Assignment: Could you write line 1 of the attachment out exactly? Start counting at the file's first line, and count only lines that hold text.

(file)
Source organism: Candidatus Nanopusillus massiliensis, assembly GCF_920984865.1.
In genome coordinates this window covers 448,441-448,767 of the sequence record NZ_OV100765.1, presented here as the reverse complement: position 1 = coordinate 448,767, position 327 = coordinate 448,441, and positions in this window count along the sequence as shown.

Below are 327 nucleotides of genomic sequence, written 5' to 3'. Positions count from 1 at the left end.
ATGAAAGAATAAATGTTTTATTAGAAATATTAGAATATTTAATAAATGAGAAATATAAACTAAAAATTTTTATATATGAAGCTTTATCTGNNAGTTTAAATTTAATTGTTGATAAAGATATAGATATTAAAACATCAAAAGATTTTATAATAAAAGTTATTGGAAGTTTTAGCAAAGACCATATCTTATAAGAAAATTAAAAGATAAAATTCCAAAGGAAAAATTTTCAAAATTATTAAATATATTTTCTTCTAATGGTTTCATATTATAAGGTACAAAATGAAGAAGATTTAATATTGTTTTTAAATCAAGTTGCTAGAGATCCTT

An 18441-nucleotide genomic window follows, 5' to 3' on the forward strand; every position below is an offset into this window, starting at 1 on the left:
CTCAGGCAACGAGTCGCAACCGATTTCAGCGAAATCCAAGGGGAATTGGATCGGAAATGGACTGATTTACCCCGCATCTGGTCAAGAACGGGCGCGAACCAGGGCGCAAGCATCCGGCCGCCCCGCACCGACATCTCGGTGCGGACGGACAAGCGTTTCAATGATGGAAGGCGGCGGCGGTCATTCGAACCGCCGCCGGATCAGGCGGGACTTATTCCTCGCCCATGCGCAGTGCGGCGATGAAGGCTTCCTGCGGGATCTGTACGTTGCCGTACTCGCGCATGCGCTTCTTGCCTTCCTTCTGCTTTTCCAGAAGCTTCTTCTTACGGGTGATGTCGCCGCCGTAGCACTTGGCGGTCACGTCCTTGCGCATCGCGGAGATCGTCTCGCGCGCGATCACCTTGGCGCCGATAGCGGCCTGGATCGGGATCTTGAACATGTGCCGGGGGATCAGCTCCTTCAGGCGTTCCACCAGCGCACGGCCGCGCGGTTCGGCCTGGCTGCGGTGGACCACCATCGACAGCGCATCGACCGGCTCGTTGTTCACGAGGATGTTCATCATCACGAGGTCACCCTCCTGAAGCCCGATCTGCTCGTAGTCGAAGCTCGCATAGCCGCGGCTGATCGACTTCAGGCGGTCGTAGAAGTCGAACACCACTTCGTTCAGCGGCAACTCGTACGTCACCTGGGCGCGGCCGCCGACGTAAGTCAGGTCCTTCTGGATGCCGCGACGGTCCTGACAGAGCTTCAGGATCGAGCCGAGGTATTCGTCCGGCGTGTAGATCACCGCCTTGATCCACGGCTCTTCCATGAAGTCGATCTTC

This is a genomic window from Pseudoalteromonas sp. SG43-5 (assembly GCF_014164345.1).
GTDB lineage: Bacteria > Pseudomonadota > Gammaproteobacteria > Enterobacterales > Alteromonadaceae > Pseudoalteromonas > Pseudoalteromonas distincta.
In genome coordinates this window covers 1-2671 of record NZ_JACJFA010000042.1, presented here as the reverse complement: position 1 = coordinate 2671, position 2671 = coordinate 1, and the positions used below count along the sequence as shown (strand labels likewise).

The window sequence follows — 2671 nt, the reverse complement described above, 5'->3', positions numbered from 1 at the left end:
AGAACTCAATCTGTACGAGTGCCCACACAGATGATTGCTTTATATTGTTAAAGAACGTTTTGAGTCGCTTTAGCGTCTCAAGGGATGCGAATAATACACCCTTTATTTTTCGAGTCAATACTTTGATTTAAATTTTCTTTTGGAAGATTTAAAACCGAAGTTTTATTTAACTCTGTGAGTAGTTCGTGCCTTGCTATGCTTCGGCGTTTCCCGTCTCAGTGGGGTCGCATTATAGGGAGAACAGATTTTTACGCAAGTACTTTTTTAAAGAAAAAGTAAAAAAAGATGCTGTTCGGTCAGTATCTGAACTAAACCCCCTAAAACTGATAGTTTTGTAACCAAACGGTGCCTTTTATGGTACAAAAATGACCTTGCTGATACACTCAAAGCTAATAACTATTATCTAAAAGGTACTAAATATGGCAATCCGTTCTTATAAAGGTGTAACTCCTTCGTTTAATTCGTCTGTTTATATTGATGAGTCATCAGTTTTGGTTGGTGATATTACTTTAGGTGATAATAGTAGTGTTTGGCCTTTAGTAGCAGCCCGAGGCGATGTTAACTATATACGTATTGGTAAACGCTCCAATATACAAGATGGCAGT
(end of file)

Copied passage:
Source organism: Candidatus Nanopusillus massiliensis, assembly GCF_920984865.1.